Cleveland B.M.,National Center for Cool and Cold Water Aquaculture
Comparative Biochemistry and Physiology Part - C: Toxicology and Pharmacology | Year: 2014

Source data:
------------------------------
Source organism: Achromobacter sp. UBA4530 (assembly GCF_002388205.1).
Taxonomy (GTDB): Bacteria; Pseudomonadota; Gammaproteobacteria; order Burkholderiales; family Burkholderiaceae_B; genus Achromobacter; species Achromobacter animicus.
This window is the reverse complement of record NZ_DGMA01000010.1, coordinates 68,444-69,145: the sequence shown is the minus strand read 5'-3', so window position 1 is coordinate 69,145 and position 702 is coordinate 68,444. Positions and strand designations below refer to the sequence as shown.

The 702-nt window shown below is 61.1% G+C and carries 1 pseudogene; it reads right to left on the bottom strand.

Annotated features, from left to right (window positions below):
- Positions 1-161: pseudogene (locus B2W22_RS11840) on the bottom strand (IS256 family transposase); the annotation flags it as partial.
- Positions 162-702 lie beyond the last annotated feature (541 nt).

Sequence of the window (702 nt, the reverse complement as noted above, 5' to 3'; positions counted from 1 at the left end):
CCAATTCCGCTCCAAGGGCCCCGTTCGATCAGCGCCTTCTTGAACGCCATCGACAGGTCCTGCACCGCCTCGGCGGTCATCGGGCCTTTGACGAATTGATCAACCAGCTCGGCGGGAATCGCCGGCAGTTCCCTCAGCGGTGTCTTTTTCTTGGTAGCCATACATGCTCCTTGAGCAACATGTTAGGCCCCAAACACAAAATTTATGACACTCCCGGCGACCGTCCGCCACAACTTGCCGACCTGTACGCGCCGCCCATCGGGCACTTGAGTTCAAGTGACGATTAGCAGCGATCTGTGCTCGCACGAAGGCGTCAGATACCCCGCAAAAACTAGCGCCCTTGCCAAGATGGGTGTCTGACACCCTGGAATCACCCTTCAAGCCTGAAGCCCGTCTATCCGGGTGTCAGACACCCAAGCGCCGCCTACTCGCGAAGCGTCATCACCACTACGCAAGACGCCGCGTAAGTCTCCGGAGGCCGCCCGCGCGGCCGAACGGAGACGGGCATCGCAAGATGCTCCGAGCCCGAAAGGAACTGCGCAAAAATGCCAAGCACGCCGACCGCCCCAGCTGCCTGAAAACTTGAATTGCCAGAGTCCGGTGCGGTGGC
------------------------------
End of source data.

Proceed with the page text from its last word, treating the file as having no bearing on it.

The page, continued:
Soybeans and other legumes investigated as fishmeal replacements in aquafeeds contain phytoestrogens capable of binding to and activating estrogen receptors. Estradiol has catabolic effects in salmonid white muscle, partially through increases in protein turnover. The current study determines whether phytoestrogens promote similar effects. In rainbow trout (Oncorhynchus mykiss) primary myocyte cultures, the phytoestrogens genistein, daidzein, glycitein, and R- and S-equol reduced rates of protein synthesis and genistein, the phytoestrogen of greatest abundance in soy, also increased rates of protein degradation. Increased expression of the ubiquitin ligase fbxo32 and autophagy-related genes was observed with high concentrations of genistein (100 μM), and R- and S-equol (100 μM) also up-regulated autophagy-related genes. In contrast, low genistein concentrations in vitro (0.01-0.10 μM) and in vivo (5 μg/g body mass) decreased fbxo32 expression, suggesting a potential metabolic benefit for low levels of genistein exposure. Phytoestrogens reduced cell proliferation, indicating that effects of phytoestrogens extend from metabolic to mitogenic processes. Co-incubation of genistein with the estrogen receptor (ER) antagonist, ICI 182,780, ameliorated effects of genistein on protein degradation, but not protein synthesis or cell proliferation, indicating that effects of genistein are mediated through ER-dependent and ER-independent mechanisms. Collectively, these data warrant additional studies to determine the extent to which dietary phytoestrogens, especially genistein, affect physiological processes that impact growth and nutrient retention. © Published by Elsevier Inc.